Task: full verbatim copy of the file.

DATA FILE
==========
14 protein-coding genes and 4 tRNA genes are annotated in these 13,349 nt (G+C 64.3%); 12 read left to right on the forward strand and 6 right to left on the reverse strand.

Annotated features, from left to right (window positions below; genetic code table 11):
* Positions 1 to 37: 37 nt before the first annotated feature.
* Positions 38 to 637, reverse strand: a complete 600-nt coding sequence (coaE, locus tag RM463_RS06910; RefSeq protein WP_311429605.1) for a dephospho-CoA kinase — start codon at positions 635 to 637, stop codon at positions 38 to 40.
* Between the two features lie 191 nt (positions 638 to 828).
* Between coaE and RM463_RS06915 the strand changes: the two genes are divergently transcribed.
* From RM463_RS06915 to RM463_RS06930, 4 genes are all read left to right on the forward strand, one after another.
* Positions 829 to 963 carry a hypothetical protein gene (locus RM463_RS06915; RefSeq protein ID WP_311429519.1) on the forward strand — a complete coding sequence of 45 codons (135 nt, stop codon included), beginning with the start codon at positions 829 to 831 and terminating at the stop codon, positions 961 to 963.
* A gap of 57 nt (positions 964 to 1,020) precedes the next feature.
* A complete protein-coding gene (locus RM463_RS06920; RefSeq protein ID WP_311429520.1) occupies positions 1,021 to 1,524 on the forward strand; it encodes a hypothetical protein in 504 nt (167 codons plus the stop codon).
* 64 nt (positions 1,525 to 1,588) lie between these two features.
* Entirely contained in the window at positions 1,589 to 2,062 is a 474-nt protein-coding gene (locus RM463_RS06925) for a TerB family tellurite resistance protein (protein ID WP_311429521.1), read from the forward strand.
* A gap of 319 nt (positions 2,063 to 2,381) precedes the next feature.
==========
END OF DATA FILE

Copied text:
14 protein-coding genes and 4 tRNA genes are annotated in these 13,349 nt (G+C 64.3%); 12 read left to right on the forward strand and 6 right to left on the reverse strand.

Annotated features, from left to right (window positions below; genetic code table 11):
* Positions 1 to 37: 37 nt before the first annotated feature.
* Positions 38 to 637, reverse strand: a complete 600-nt coding sequence (coaE, locus tag RM463_RS06910; RefSeq protein WP_311429605.1) for a dephospho-CoA kinase — start codon at positions 635 to 637, stop codon at positions 38 to 40.
* Between the two features lie 191 nt (positions 638 to 828).
* Between coaE and RM463_RS06915 the strand changes: the two genes are divergently transcribed.
* From RM463_RS06915 to RM463_RS06930, 4 genes are all read left to right on the forward strand, one after another.
* Positions 829 to 963 carry a hypothetical protein gene (locus RM463_RS06915; RefSeq protein ID WP_311429519.1) on the forward strand — a complete coding sequence of 45 codons (135 nt, stop codon included), beginning with the start codon at positions 829 to 831 and terminating at the stop codon, positions 961 to 963.
* A gap of 57 nt (positions 964 to 1,020) precedes the next feature.
* A complete protein-coding gene (locus RM463_RS06920; RefSeq protein ID WP_311429520.1) occupies positions 1,021 to 1,524 on the forward strand; it encodes a hypothetical protein in 504 nt (167 codons plus the stop codon).
* 64 nt (positions 1,525 to 1,588) lie between these two features.
* Entirely contained in the window at positions 1,589 to 2,062 is a 474-nt protein-coding gene (locus RM463_RS06925) for a TerB family tellurite resistance protein (protein ID WP_311429521.1), read from the forward strand.
* A gap of 319 nt (positions 2,063 to 2,381) precedes the next feature.